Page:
Second Look: Orlando Magic 92, Charlotte Bobcats 77 | Magic Basketball

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Apr 22

Second Look: Orlando Magic 92, Charlotte Bobcats 77

Photo by Fernando Medina/NBAE via Getty Images

  • Brian Schmitz of the Orlando Sentinel: “Only 14 teams in NBA history have won a best-of-seven series after trailing 2-0. Like in Orlando’s 98-89 Game 1 victory, [Dwight] Howard again battled through foul trouble, held to another 28-minute night. Backup Marcin Gortat was re-signed at a high price for these situations and again played about 20 minutes. “Hopefully, the refs will start letting Dwight be a little more physical and stop calling such tic-tac fouls on him,” [Matt] Barnes said. “You know, give him a chance to play. As far as the physicality, we welcome that now.” Barnes said Howard receives “no respect. Absolutely, Dwight gets no respect from the refs, from the league, as far as not being mentioned as the MVP.” Asked if he were worried the way the postseason is being officiated, Howard said, “Yeah, it’s a big concern.” What the Magic and the Bobcats can agree on is this: They don’t like the way the whistles are blowing.”
  • Mike Bianchi of the Orlando Sentinel: “Once and for all, isn’t it time everybody stopped portraying the Magic as just a bunch of running, gunning, cunning 3-point shooters? Yes, they made more 3-pointers this year than any team in NBA history, but this team would just as soon lock you down as gun you down. Even offensive-minded players like Vince Carter are spouting [Stan] Van Gundy‘s defense-first mantra. “If we’re going to be the last team standing, we’re going to do it with our defense,” Carter said. Coming into this series, the main story line was how the Magic’s rifling offense would deal with Charlotte’s stifling defense. Granted, Charlotte is one of the league’s best defensive teams, but so, too, is Orlando. Has anybody bothered to look at the league stats? It’s Orlando that leads the NBA in field goal percentage defense and defensive rebounding. The Magic have been the toughest team in the NBA to shoot against, allowing opponents a league-low 43.8 percent from the floor. And, oh by the way, they also have a guy by the name of Dwight Howard, who may someday go down as the greatest defensive force the league has seen since Bill Russell.”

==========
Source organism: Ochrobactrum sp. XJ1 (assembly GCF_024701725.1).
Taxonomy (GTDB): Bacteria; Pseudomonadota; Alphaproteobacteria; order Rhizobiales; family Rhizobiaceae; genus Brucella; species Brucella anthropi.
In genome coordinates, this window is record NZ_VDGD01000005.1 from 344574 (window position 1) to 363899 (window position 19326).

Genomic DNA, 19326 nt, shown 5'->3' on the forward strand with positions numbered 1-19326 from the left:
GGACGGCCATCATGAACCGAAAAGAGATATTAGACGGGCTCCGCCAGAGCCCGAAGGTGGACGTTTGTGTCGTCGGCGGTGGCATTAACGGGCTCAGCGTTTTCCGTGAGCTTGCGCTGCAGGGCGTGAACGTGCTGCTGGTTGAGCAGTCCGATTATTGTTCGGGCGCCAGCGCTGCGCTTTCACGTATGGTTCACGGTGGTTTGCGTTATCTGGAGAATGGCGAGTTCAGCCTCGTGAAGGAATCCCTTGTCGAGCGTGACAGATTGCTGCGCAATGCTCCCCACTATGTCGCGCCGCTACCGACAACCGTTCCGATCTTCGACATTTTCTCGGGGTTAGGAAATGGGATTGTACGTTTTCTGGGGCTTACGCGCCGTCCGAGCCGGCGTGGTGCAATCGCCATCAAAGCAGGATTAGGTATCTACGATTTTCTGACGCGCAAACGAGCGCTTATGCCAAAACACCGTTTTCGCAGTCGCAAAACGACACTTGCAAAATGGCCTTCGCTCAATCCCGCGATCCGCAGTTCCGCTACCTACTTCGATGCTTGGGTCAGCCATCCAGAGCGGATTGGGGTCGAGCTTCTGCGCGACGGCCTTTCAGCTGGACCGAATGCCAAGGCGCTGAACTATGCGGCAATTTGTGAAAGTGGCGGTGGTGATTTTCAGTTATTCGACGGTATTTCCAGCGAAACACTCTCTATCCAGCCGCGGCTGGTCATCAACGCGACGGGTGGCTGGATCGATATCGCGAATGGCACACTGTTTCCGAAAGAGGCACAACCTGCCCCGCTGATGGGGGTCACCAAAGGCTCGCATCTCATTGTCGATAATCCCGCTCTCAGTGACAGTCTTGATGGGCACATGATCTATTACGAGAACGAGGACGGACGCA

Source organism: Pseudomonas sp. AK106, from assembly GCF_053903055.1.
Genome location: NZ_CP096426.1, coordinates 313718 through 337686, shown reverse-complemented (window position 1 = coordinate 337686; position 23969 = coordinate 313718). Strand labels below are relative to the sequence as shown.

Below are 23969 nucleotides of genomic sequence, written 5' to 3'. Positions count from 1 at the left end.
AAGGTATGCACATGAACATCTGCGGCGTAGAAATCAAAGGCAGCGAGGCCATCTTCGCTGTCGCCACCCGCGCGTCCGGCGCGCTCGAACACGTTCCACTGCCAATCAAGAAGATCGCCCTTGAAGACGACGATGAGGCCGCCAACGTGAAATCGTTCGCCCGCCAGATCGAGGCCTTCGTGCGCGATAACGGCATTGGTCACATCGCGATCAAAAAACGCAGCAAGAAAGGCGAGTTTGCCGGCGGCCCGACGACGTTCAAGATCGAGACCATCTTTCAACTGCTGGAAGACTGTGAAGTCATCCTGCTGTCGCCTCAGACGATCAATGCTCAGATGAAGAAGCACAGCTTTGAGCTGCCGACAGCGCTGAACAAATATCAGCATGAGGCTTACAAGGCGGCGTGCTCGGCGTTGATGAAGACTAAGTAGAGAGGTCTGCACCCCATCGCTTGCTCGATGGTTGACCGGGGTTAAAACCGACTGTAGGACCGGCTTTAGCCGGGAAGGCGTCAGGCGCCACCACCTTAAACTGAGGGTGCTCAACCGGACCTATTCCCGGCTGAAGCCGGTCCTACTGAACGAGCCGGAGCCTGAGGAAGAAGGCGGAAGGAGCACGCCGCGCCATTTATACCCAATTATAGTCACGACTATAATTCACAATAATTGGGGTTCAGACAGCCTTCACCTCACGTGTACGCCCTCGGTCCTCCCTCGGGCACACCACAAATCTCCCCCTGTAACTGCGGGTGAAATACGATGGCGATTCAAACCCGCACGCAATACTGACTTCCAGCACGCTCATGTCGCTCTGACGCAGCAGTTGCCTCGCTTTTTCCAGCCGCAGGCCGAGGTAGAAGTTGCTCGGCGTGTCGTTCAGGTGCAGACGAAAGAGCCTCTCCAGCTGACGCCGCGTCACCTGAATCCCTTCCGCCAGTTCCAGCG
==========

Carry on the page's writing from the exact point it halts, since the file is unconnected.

• George Diaz of the Orlando Sentinel: “We know the deal with Carter: Extremely talented individual player, spotty record with the team concept thing, a veteran looking for a championship ring after years of disappointments with other people and places. This first round NBA playoff series started as badly as it could for him. Only four shots went in; the other 15 bounced here, there and everywhere. Vinsanity indeed, but only in the different context. A lot of folks justifiably judged Carter harshly after his 4-19 effort in Game 1 of the playoff series against the Bobcats. But he wasn’t among the crowd of dissidents while watching game film on Monday. He watched each shot. Every single clunker. Then vowed to be better. His 19 points, on 5 of 10 shooting, was a solid rebuttal. The five Magic starters scored in the teens, reflective of balanced scoring. That’s a good thing, Just ask Stan Van Gundy.”
  • Josh Robbins of the Orlando Sentinel: “Even before the series started, Bobcats officials hinted that they would use their bigs’ 24 available fouls to put Howard on the free-throw line, where the Magic center is at his most vulnerable. But, if anything, Charlotte didn’t foul Howard enough on Wednesday night. Howard attempted 12 foul shots and made only five of them, and in retrospect, the Bobcats would have been better served if they had wrapped up Howard whenever he received the ball within six feet of the rim. One example of a missed opportunity for Charlotte came just two minutes into the third quarter. Howard collected the ball directly underneath the hoop, between two defenders, and as he jumped and twisted toward the foul line, he banked the ball off the window for a reverse layup.”